Making mindfulness work: short term results versus long term commitment
There has been a lot of publicity around mindfulness, with its benefits being extolled in every media outlet imaginable and everyone claiming a piece of this practice which owes its origins to ancient Eastern faiths.
It seems that mindfulness is being seen as the ultimate panacea to solve all our ills and while there is absolutely no doubt of the beautiful, powerful benefits it can have, the truth is that it takes time and effort to make mindfulness work for you.
When something gains in popularity, often its fundamental message can become diluted and my worry is that this could be dangerous for how mindfulness is ultimately seen. This practice has in fact been around for hundreds of years but was brought to mainstream attention by American professor Jon Kabat-Zinn with his Mindfulness-Based Stress Reduction System.
But what people fail to understand, often, is that just learning the basics takes 18 weeks and after that continual practice is required. In fact, mindfulness in its pure form is referred to as a “practice”. My definition for that is that it is something that happens every day, no matter what, and is practised without expectation of a given result.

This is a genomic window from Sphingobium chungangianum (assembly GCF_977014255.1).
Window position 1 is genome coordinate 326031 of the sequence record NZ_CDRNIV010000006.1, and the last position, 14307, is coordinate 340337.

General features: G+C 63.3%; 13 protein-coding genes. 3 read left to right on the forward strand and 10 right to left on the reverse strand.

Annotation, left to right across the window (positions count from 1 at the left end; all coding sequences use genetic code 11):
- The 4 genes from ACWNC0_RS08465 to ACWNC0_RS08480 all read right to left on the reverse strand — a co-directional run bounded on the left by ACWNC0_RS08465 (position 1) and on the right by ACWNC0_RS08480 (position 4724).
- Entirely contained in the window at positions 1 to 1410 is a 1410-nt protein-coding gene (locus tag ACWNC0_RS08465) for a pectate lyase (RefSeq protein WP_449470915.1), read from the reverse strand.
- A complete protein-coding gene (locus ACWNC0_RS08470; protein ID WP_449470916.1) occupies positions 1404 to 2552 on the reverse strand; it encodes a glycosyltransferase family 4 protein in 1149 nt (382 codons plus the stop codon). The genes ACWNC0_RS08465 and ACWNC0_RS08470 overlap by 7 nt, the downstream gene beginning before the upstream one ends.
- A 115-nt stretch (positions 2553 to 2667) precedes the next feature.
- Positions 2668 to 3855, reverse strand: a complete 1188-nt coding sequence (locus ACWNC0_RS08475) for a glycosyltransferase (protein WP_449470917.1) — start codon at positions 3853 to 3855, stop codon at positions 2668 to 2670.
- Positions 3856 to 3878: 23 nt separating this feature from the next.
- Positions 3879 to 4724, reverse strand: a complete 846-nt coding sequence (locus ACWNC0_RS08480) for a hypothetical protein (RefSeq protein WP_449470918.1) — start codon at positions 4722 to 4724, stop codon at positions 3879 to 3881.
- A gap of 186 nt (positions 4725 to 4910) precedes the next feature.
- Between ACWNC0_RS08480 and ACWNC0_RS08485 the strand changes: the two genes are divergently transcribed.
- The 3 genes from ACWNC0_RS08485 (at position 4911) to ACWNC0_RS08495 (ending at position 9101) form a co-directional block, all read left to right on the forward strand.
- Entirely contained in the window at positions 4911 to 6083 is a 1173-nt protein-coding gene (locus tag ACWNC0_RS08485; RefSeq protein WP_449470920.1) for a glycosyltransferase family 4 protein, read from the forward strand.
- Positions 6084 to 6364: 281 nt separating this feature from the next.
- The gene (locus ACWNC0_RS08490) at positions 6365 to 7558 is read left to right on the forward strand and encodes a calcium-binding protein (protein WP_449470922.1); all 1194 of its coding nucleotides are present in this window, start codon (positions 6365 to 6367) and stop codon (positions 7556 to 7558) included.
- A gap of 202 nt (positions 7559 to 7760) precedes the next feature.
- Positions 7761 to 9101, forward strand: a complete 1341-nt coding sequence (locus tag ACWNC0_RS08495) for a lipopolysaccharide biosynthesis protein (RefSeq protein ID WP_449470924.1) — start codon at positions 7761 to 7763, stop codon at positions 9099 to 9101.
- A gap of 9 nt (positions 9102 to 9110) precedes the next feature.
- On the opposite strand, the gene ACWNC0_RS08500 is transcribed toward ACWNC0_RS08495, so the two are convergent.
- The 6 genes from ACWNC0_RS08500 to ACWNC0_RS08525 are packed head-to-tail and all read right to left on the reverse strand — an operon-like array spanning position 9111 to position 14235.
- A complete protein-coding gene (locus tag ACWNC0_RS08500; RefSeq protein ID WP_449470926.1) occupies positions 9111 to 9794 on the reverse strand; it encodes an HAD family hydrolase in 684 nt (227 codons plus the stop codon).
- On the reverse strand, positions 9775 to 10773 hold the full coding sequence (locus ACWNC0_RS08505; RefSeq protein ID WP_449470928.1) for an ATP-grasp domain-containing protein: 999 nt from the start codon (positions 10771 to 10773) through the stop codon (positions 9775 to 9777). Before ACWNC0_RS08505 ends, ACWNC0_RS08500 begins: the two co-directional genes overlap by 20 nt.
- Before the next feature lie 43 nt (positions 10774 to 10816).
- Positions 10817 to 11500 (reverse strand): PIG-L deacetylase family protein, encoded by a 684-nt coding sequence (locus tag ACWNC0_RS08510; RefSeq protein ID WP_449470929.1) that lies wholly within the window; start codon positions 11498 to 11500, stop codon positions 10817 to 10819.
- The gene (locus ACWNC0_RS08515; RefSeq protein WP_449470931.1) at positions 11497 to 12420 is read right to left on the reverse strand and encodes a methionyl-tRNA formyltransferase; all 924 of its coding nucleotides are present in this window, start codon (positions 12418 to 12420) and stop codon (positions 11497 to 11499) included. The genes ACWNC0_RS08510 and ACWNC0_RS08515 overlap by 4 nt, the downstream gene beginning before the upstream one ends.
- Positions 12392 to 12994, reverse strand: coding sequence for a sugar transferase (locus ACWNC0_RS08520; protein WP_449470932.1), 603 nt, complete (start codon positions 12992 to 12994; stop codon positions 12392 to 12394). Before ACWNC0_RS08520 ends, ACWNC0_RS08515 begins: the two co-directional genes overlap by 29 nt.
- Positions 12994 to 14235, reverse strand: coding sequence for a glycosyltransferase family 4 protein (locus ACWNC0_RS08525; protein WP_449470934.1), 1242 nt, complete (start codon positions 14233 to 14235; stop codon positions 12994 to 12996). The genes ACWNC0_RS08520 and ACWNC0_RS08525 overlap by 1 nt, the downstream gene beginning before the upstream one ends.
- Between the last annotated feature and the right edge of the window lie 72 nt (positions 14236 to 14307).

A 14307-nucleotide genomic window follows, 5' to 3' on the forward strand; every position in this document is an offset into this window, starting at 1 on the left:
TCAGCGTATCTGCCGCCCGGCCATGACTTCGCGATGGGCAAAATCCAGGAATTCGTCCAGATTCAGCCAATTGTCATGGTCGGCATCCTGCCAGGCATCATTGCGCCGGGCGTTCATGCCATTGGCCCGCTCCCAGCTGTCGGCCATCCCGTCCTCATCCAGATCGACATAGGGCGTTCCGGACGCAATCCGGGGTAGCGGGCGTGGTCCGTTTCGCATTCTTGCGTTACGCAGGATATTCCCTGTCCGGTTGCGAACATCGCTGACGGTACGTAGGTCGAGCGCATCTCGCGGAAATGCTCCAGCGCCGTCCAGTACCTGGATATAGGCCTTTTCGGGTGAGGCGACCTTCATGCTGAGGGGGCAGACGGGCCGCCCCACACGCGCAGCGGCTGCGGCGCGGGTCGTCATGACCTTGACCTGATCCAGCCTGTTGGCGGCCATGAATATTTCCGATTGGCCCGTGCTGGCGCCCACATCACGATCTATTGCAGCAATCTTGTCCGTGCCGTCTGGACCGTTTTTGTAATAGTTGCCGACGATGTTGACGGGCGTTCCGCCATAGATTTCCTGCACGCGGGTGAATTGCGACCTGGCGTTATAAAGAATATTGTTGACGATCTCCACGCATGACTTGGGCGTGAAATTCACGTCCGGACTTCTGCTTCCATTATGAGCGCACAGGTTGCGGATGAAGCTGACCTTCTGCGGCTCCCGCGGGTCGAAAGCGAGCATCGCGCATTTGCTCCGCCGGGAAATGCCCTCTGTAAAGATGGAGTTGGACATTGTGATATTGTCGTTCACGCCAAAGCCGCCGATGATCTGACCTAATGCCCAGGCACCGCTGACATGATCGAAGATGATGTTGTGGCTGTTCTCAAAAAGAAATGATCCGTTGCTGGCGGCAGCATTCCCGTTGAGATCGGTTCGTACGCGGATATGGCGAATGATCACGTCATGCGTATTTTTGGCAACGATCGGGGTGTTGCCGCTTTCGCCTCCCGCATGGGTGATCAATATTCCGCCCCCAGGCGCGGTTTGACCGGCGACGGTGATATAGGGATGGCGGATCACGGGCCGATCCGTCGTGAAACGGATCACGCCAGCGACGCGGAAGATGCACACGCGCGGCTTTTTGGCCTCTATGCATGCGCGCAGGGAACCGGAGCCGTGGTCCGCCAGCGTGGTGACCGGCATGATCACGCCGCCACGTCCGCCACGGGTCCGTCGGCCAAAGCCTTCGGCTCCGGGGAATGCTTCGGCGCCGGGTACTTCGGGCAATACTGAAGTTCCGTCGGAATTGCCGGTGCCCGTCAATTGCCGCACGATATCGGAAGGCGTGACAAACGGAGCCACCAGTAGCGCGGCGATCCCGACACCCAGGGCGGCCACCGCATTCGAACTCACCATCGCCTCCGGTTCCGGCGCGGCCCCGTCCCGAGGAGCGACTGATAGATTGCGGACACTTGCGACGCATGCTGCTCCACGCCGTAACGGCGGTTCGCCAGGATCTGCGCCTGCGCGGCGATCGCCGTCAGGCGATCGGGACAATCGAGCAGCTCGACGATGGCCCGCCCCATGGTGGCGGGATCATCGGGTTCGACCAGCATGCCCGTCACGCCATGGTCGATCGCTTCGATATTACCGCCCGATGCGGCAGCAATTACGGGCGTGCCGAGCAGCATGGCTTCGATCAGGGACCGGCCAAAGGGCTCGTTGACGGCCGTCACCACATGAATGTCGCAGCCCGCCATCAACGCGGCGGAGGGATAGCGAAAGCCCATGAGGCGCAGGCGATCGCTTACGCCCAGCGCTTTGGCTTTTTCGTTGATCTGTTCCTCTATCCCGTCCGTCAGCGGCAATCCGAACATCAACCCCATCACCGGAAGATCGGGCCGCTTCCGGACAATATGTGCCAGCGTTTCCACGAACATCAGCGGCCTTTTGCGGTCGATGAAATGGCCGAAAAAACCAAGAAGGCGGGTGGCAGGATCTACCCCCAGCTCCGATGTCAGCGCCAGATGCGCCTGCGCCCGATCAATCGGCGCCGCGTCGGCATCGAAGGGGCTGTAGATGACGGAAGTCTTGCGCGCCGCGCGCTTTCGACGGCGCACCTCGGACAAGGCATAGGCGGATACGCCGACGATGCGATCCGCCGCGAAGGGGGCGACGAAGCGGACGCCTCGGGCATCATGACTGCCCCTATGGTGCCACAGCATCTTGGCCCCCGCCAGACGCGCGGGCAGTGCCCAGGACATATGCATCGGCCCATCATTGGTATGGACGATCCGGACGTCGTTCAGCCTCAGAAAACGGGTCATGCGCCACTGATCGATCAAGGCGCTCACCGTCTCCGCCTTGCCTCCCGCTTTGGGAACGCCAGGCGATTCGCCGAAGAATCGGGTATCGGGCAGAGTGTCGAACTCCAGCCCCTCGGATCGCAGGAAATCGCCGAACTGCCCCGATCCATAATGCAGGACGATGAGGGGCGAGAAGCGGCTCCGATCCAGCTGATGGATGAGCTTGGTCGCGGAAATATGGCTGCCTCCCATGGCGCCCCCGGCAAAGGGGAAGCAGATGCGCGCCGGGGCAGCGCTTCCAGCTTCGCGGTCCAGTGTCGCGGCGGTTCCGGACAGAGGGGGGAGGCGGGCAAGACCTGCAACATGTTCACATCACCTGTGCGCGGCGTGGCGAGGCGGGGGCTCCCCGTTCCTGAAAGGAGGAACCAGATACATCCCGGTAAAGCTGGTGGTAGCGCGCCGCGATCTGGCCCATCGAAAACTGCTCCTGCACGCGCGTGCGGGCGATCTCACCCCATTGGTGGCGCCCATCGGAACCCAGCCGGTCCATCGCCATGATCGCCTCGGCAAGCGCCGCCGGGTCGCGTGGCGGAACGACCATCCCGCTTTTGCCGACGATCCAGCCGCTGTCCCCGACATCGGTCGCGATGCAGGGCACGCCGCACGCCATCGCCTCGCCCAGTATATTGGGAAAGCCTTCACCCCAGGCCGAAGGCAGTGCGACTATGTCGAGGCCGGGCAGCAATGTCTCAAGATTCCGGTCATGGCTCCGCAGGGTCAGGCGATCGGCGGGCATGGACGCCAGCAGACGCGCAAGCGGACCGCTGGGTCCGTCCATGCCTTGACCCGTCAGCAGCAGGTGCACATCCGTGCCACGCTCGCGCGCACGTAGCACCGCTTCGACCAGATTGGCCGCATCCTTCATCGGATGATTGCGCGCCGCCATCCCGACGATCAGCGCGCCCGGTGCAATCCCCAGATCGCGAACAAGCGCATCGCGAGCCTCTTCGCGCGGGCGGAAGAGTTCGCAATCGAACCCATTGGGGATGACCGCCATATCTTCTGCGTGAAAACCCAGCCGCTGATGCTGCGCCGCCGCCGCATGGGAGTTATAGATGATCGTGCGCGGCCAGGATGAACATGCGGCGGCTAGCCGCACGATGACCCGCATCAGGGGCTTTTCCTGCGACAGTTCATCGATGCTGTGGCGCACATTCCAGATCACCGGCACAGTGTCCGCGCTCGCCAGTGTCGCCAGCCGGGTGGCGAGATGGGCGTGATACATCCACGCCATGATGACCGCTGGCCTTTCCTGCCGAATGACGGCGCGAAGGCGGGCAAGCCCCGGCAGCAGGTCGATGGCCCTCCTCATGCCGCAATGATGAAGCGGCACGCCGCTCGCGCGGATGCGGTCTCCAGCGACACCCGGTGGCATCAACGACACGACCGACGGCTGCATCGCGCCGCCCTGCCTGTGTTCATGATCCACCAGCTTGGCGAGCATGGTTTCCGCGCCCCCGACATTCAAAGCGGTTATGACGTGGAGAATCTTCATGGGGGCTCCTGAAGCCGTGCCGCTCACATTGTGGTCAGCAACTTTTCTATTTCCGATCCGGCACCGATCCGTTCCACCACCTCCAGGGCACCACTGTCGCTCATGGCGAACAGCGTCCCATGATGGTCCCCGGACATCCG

Unfortunately, many practitioners are selling mindfulness as something that can be a speedy shortcut to a stress-free existence. If that is your objective, you will almost certainly fail with mindfulness and any other form of meditation.
Focus on the long term
If you really wish to explore the practice of mindfulness, or any other type of meditation, I would recommend seeking a practitioner who is not promoting short-term results but one who is seeking to educate and support you in your goal to become more mindful.
Also, do bear in mind that to become truly mindful may require lifestyle adjustments that could be quite radical. These could include dietary changes – giving up alcohol for example – or changes to your timetable and working life that will allow you to take the time you need to focus your mind. All those quick meals snatched on the run at odd times may become a thing of the past and you will need to carefully consider whether mindfulness is really something you want to practise before you embark on finding a tutor to guide you.
All this is not to put you off – mindfulness is a truly incredible practice when done properly. But the key is not to skip the practice in the hope of short-term gain, it just won’t work!